9 Must-See Old Movies That Will Break Your Heart
As time passes, so does the appreciation for classic cinema. These films are a time capsule, showing us what life was like in another era, while still being able to evoke a wide range of emotions. While some classics are known for their humor and lightheartedness, others are incredibly somber, touching on themes like death, heartbreak, and the human condition. Here are nine of the saddest old movies that you have to see.
“Gone with the Wind” (1939)
This epic romantic drama set in the South during the Civil War and Reconstruction era is known for its sweeping cinematography and iconic performances by Clark Gable and Vivien Leigh. However, the film’s heartache and tragedy leave an indelible mark on the viewer. From Scarlett’s loss of her first love to the devastating destruction of her beloved Tara, “Gone with the Wind” is a masterpiece of sadness.
“The Elephant Man” (1980)
Based on the true story of Joseph Merrick, a man with severe facial deformities who was treated as a sideshow attraction, “The Elephant Man” is a heart-wrenching exploration of humanity and compassion. John Hurt’s performance as Merrick is both moving and haunting, leaving a lasting impression on the viewer.
“Brief Encounter” (1945)
This classic British film tells the story of a chance meeting between a married woman and a married man who fall deeply in love but are unable to be together due to their circumstances. The film’s melancholy score and restrained performances perfectly capture the intense emotions of the characters as they try to navigate their impossible situation.
“The Seventh Seal” (1957)
Ingmar Bergman’s medieval allegory about a knight who plays a game of chess with Death in order to delay his own demise is a bleak examination of mortality and the meaning of life. The film’s iconic final scene is one of the most haunting and powerful in cinema history.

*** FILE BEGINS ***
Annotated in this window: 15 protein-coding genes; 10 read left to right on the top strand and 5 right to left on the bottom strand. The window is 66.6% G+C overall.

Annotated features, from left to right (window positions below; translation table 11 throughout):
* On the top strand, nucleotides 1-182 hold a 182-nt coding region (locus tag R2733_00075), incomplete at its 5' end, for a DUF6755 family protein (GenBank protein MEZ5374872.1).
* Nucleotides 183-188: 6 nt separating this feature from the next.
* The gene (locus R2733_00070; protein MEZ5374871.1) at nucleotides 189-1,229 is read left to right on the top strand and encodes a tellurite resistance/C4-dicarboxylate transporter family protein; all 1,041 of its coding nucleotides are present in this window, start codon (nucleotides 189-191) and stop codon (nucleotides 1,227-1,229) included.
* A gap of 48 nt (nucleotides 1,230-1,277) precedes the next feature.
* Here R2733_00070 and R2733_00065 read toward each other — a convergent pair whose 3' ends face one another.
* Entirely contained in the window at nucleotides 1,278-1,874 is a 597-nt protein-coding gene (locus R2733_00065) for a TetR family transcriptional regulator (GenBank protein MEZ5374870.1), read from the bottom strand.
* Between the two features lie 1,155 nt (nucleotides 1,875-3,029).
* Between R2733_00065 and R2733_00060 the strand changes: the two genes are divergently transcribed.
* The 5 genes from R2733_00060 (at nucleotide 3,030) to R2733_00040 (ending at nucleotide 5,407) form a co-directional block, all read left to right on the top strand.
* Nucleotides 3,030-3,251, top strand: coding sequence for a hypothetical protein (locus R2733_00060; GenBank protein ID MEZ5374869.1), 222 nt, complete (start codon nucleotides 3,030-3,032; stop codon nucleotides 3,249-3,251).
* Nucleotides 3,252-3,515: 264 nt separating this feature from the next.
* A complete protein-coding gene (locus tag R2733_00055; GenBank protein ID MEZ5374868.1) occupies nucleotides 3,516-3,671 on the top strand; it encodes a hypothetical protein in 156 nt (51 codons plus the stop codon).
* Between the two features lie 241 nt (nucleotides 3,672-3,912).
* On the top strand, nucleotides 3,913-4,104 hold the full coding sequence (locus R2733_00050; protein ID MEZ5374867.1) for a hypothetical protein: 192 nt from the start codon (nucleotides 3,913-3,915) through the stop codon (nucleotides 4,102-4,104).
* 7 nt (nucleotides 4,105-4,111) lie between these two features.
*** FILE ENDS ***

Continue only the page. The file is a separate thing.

“The Best Years of Our Lives” (1946)
A post-World War II drama about the struggles of three returning soldiers as they try to readjust to civilian life, “The Best Years of Our Lives” is a poignant exploration of the toll of war on both individuals and society. The film’s emotional climax, as one character tries to reconcile with his estranged wife, is a devastating gut-punch.
“The Bicycle Thief” (1948)
Vittorio De Sica’s neorealist masterpiece follows a man and his young son as they search the streets of Rome for the man’s stolen bicycle, which he needs for his job. The film’s portrayal of poverty and desperation is heartbreaking, and the final shot, as the man and his son walk away defeated, is a crushing depiction of the human condition.
“The Red Shoes” (1948)
A classic ballet film that explores the relationship between art and life, “The Red Shoes” is a stunning visual feast that is also incredibly tragic. The film’s central character, a ballerina torn between her love for dance and her love for a composer, is consumed by her passion to the point of destruction.
“The Misfits” (1961)
Written by Arthur Miller and starring Marilyn Monroe, Clark Gable, and Montgomery Clift, “The Misfits” is a deeply melancholic exploration of disillusionment and lost dreams. The film’s behind-the-scenes turmoil, including Monroe’s personal struggles and Gable’s failing health, only add to the sense of sadness that permeates the screen.
This timeless classic set in World War II-era Morocco is known for its iconic romantic storyline between Humphrey Bogart’s Rick and Ingrid Bergman’s Ilsa. However, the film’s true sadness comes from its exploration of sacrifice and duty, as Rick must let go of his own desires in order to do what is best for the greater good.
These nine old movies are just a small sample of the powerful emotional experiences that classic cinema can provide. While they may be sad, they are also deeply moving and thought-provoking, making them an essential part of any film lover’s repertoire. Watching them can transport us to another time and place, while also reminding us of the universal human experiences that transcend time and space.